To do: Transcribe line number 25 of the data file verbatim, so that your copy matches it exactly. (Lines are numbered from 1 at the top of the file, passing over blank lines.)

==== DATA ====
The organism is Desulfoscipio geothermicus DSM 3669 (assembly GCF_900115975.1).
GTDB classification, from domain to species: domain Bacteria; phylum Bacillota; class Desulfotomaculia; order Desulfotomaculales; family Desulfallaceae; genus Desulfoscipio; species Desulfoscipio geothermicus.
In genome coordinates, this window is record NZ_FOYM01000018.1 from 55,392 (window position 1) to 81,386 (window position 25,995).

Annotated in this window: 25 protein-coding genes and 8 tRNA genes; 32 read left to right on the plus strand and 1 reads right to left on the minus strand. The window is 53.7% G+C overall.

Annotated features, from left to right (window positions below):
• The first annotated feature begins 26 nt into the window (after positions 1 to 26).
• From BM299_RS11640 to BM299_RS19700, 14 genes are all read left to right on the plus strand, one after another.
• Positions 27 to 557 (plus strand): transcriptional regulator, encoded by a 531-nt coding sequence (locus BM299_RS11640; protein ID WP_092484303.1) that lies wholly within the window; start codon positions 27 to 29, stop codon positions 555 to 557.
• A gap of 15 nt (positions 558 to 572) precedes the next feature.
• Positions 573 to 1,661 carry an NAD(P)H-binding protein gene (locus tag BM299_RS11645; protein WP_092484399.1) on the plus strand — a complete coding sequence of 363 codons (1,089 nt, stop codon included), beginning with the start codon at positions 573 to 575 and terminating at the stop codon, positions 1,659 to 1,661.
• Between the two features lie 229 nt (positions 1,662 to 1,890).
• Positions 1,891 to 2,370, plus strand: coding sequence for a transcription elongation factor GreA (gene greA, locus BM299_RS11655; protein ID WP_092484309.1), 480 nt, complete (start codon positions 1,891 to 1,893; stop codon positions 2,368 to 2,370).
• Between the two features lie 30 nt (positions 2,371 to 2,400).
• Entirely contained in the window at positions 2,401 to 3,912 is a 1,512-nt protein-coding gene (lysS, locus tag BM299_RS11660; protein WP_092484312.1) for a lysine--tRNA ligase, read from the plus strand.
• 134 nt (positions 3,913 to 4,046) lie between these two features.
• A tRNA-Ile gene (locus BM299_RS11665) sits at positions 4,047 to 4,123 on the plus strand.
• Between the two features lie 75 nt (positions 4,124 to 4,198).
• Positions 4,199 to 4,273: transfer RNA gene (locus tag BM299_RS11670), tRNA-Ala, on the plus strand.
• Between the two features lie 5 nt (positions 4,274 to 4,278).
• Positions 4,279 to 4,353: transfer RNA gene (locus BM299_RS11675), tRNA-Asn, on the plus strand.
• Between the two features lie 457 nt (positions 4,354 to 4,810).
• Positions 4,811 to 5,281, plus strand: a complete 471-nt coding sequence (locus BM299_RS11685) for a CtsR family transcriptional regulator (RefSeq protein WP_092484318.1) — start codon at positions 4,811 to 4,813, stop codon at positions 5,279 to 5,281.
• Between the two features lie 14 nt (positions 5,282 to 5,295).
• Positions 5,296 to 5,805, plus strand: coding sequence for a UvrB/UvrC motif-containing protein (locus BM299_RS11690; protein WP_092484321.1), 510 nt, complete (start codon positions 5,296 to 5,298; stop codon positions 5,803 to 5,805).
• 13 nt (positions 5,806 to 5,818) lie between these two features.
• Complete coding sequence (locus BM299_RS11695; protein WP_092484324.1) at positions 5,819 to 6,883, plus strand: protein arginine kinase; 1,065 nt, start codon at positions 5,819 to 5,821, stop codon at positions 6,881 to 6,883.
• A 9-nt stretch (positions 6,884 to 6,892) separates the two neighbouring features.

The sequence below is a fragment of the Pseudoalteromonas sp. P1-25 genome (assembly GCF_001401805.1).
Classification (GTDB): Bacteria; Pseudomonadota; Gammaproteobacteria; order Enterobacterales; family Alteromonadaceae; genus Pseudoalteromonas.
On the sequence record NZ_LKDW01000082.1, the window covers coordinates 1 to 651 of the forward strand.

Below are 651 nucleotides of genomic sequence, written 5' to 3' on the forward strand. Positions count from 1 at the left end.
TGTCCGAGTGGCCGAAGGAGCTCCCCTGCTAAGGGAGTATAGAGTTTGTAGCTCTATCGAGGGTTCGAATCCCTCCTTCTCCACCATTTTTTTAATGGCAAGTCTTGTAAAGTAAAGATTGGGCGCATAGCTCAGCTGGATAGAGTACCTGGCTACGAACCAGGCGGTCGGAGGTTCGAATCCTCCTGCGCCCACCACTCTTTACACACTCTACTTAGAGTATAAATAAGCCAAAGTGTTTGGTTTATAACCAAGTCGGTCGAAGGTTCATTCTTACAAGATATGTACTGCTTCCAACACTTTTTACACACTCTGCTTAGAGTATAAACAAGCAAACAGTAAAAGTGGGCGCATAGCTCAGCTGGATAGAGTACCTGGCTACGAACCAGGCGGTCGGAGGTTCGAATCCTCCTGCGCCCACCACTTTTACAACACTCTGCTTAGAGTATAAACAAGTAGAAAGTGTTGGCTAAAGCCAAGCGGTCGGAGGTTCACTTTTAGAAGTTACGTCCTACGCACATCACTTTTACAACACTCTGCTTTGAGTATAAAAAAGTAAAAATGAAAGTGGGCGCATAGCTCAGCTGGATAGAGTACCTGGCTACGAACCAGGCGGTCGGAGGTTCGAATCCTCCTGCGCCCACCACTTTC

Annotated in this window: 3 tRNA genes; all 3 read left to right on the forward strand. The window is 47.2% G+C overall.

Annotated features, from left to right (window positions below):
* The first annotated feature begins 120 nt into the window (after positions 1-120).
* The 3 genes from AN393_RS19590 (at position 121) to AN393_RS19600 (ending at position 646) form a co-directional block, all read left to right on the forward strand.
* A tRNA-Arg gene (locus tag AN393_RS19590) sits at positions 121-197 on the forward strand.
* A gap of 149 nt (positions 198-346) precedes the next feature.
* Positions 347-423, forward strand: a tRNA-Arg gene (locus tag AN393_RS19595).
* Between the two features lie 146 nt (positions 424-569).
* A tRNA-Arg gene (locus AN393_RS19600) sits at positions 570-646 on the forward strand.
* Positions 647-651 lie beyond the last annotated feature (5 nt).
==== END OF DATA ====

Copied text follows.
• 13 nt (positions 5,806 to 5,818) lie between these two features.